New Thoughts: Cementing Kim Jong-un’s Rule

By Robert Collins

It does not seem possible, but George Orwell’s Big Brother thought control has reached a new level in North Korea.  This summer the Kim Jong-un Regime has introduced two new requirements to which North Koreans must adhere to be “politically correct” in one of the world’s most absolute of totalitarian dictatorships.  Both requirements concern the inclusion of Kim Jong-il at the same level of respect and veneration as his father Kim Il-sung.

Most recently, North Korea has changed the Korean Workers’ Party (KWP) card from one that included only Kim Il-sung’s photograph to one that included the photograph of both Kim Il-sung and Kim Jong-il.[1]  This is not entirely a new development in North Korea where every North Korean household is required to hang pictures of Kim Il-sung and Kim Jong-il in their living room.  But it is a step in shaping the identification of the KWP and the image of Kim Jong-un as the legitimate heir of power based on the “Paektusan line.”[2]  In the past, the KWP has been identified by North Korean propagandists as “Kim Il-sung’s Party.”  Now, apparently, it is the party of both Kim Il-sung and Kim Jong-il.

Secondly, earlier this summer the KWP amended the Kim Regime’s “Ten Great Principles of Establishing the Unitary Ideology” to demand not only complete allegiance to Kim Il-sung (a 39-year constant in North Korean society) but to demand complete allegiance to his successor and son, Kim Jong-il, as well.  These ten principles of conduct are the primary socio-political requirement for every North Korean citizen from the lowest field hand to the highest general or party bureaucrat. The “Ten Great Principles of Establishing the Unitary Ideology”[3] are the KWP’s core mantra for daily thought and behavior that carry the weight of absolute law in North Korea.  Violation of these ten principles is punishable by imprisonment and even execution.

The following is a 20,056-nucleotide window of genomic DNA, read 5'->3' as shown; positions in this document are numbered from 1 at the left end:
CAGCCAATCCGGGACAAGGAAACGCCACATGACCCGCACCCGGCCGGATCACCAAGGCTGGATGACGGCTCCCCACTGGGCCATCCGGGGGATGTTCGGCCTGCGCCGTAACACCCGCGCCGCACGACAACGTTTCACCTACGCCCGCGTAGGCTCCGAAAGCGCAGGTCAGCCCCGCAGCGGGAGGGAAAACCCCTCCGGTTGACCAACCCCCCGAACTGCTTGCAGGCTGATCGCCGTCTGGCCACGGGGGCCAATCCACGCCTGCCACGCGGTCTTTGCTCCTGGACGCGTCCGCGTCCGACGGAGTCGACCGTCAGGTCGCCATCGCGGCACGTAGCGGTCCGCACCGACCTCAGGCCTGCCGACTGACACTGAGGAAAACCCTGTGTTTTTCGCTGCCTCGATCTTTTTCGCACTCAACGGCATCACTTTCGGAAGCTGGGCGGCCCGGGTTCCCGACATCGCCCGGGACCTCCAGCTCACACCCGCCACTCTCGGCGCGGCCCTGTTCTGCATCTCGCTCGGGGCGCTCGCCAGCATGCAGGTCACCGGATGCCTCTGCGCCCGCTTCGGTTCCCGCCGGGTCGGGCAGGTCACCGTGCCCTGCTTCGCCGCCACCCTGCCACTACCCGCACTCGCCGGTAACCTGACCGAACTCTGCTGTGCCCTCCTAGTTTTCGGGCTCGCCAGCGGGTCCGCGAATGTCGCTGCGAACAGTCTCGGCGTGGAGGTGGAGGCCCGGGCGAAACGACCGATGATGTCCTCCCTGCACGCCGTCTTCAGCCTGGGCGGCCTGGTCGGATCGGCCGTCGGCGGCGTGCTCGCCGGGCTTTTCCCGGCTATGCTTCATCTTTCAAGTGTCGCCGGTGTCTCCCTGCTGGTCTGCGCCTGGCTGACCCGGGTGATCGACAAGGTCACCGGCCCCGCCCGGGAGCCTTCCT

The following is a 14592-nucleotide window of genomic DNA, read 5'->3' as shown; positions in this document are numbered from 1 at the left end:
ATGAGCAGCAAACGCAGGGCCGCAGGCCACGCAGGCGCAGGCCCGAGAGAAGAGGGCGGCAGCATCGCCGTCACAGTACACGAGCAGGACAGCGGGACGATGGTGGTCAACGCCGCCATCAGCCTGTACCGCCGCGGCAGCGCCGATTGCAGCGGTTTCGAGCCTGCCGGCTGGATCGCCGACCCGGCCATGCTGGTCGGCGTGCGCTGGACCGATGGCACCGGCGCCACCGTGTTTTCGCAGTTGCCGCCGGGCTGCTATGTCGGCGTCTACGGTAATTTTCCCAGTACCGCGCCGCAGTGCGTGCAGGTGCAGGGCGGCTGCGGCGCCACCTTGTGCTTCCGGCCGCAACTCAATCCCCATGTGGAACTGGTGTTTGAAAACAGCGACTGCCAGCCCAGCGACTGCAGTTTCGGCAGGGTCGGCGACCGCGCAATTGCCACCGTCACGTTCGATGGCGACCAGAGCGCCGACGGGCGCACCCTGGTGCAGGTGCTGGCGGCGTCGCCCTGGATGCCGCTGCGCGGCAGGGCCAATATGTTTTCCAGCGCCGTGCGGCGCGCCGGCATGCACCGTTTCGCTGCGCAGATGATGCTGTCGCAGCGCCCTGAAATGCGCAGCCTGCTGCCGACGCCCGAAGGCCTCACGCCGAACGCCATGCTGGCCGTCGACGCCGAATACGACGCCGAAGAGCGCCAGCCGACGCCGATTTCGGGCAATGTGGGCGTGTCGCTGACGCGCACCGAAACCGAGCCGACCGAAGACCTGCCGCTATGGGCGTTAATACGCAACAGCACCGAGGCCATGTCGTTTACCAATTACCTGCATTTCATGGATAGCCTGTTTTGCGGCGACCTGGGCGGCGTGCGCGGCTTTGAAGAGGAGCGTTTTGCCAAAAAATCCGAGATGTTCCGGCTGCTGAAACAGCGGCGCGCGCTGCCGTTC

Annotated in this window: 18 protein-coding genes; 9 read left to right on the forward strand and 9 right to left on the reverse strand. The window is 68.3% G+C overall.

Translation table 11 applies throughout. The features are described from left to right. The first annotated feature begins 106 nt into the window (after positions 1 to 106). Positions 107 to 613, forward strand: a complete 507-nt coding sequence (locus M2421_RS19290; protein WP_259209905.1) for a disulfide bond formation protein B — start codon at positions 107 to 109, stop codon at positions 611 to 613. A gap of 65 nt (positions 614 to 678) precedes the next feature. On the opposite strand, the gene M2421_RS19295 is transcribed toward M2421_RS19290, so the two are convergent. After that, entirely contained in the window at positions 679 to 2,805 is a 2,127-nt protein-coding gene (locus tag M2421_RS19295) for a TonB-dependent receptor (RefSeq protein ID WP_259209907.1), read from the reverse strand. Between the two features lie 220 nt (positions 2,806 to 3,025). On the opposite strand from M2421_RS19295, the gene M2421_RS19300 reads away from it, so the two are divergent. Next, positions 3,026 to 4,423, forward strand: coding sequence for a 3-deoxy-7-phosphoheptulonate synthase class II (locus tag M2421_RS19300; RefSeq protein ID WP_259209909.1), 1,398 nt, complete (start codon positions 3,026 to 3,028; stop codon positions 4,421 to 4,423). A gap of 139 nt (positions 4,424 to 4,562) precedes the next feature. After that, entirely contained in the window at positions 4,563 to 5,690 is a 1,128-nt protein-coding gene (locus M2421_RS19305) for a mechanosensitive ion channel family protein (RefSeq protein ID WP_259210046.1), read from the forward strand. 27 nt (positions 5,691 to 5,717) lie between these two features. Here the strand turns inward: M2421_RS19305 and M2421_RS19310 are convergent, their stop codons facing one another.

The Party describes the ten principles, divided into 65 sub-principles, as “The ideological system by which the whole party and people are firmly armed with the revolutionary ideology of the Suryeong and united solidly around him, carrying out the revolutionary battle and construction battle under the sole leadership of the Suryeong.”[4]  Sometimes referred to as “Kimilsungism,” Suryeongjuui, or “Supreme Leaderism,” this ideology places all leadership and guidance in one person in whom the entire Korean nation must trust and to whom it must swear allegiance.  It essentially establishes loyalty to the Supreme Leader as the coin of the realm and law of the land.  And that leader is now the third family member to take the helm of the North Korean party-state, Kim Jong-un.

In the late 1960s and early 1970s, Kim Il-sung’s brother, Kim Yong-ju, was assumed to be Kim Il-sung’s successor.  The younger brother began developing the ten principles to provide every North Korean the correct thought process for daily political life.  When Kim Il-sung internally designated Kim Jong-il to be his successor in 1973,[5] the younger Kim was employed in the KWP’s Organization and Guidance Department where he worked on party ideology after first starting his career in the KWP Propaganda and Agitation Department.  In 1974, Kim Il-sung appointed a young Kim Jong-il to two critical Party leadership positions: Director of the Organization and Guidance Department and Director of the Propaganda and Agitation Department.  After his appointment, Kim Jong-il wrested the project of developing the ten principles from his uncle, Kim Yong-ju, and proceeded to expand them into the aforementioned 65 sub-principles.  Since the KWP Central Committee adopted the “Ten Great Principles” at a meeting in April 1974, Kim Jong-il, as director of both departments, was able to magnify the Kim Il-sung cult project several fold.